WASHINGTON – President Obama today named 16 recipients of the 2009 Presidential Medal of Freedom. America’s highest civilian honor, the Medal of Freedom is awarded to individuals who make an especially meritorious contribution to the security or national interests of the United States, world peace, cultural or other significant public or private endeavors.
This year’s awardees were chosen for their work as agents of change. Among their many accomplishments in fields ranging from sports and art to science and medicine to politics and public policy, these men and women have changed the world for the better. They have blazed trails and broken down barriers. They have discovered new theories, launched new initiatives, and opened minds to new possibilities.
President Obama said, "These outstanding men and women represent an incredible diversity of backgrounds. Their tremendous accomplishments span fields from science to sports, from fine arts to foreign affairs. Yet they share one overarching trait: Each has been an agent of change. Each saw an imperfect world and set about improving it, often overcoming great obstacles along the way.
"Their relentless devotion to breaking down barriers and lifting up their fellow citizens sets a standard to which we all should strive. It is my great honor to award them the Medal of Freedom." (whitehouse.gov)
President Obama will present the awards at a ceremony on Wednesday, August 12.
The following individuals will receive the 2009 Presidential Medal of Freedom:
Nancy Goodman Brinker - Nancy Goodman Brinker is the founder of Susan G. Komen for the Cure, the world’s leading breast cancer grass roots organization.
Pedro José Greer Jr. - Dr. Pedro Jose Greer is a physician and the Assistant Dean of Academic Affairs at the Florida International University School of Medicine, where he also serves as Chair of the Department of Humanities, Health and Society.
Stephen Hawking - Stephen Hawking is an internationally-recognized theoretical physicist, having overcome a severe physical disability due to motor neuron disease.
Jack Kemp - Jack Kemp, who passed away in May 2009, served as a U.S. Congressman (1971 – 1989), Secretary of Housing and Urban Development (1989 – 1993), and Republican Nominee for Vice President (1996).
Sen. Edward Kennedy -Senator Edward M. Kennedy has served in the United States Senate for forty-six years, and has been one of the greatest lawmakers – and leaders – of our time.
Billie Jean King -Billie Jean King was an acclaimed professional tennis player in the 1960s and 1970s, and has helped champion gender equality issues not only in sports, but in all areas of public life.
Rev. Joseph Lowery -Reverend Lowery has been a leader in the U.S. civil rights movement since the early 1950s.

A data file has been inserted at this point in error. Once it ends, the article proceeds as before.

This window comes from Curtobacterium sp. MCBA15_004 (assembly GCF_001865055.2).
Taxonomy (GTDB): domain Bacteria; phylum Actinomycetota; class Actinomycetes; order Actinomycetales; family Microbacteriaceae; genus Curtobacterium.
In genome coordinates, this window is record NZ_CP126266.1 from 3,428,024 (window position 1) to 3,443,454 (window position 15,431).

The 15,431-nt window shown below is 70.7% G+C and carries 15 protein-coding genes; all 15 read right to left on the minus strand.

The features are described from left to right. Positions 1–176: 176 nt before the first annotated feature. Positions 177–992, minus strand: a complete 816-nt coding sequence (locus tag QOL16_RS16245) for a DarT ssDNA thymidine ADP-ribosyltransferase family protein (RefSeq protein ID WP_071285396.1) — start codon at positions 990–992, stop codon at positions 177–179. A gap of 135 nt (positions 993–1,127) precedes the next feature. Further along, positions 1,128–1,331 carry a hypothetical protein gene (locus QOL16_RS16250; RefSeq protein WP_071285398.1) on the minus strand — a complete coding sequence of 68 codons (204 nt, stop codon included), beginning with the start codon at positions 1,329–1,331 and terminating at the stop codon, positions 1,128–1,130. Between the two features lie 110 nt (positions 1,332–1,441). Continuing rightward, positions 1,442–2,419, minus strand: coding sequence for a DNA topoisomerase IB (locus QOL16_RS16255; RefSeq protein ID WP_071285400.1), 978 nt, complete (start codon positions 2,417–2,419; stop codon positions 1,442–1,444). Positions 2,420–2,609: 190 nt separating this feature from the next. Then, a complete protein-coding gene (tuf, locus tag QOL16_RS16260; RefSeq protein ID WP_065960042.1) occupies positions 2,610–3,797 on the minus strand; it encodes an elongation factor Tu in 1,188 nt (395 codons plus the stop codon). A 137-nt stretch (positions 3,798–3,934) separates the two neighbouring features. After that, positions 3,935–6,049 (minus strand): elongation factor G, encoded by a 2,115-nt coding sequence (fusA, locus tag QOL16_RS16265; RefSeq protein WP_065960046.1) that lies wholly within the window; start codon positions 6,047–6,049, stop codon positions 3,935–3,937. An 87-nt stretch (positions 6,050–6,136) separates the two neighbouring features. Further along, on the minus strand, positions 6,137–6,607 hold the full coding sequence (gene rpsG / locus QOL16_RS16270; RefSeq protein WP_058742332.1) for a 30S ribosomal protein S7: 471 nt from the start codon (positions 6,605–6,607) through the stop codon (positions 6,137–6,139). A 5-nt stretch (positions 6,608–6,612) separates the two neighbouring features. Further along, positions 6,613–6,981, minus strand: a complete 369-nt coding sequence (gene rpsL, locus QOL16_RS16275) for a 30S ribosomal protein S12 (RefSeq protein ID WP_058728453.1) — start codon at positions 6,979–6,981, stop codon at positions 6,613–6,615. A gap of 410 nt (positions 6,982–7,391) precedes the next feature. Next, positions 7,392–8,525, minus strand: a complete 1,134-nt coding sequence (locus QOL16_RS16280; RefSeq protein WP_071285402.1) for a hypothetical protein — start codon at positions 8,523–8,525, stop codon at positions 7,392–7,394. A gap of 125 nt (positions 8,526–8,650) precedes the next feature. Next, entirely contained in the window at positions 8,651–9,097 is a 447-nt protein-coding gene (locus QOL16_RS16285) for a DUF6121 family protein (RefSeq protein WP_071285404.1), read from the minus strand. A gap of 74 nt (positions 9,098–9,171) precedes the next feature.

Joe Medicine Crow – High Bird Dr. Joseph Medicine Crow, the last living Plains Indian war chief, is the author of seminal works in Native American history and culture.
Harvey Milk Harvey - Milk became the first openly gay elected official from a major city in the United States when he was elected to the San Francisco Board of Supervisors in 1977.
Sandra Day O’Connor - Justice O’Connor was the first woman ever to sit on the United States Supreme Court.
Sidney Poitier- Sidney Poitier is a groundbreaking actor, becoming the top black movie star in the 1950s and 1960s.
Chita Rivera - An accomplished actress, singer and dancer became the first Hispanic recipient of the coved Kennedy Center Honor. Rivera broke barriers and inspired a generation of women.
Mary Robinson- Mary Robinson was the first female President of Ireland (1990 – 1997) and a former United Nations High Commissioner for Human Rights.
Janet Davison Rowley- Janet Davison Rowley, M.D., is the Blum Riese Distinguished Service Professor of Medicine, Molecular Genetics & Cell Biology and Human Genetics at The University of Chicago.
Desmond Tutu- Desmond Tutu is an Anglican Archbishop emeritus who was a leading anti-apartheid activist in South Africa.
Muhammad Yunus -. Muhammad Yunus is a global leader in anti-poverty efforts, and has pioneered the use of "micro-loans" to provide credit to poor individuals without collateral.
For a more complete synopsis of the accomplishments of this year’s recipients, go to the official White House website, whitehouse.gov.
Cheri is a freelance writer, living in Southern California. She has two grown children and is the proud grandmother of three. Cheri is also a purveyor of fine coffee, warm chatter and dry wit.
You can find all of Cheri’s columns on Personal About Politics at www.personalpolitcs.gather.com, The Obama Watch at theobamawatch.gather.com or her home page here, www.ccabot.gather.com.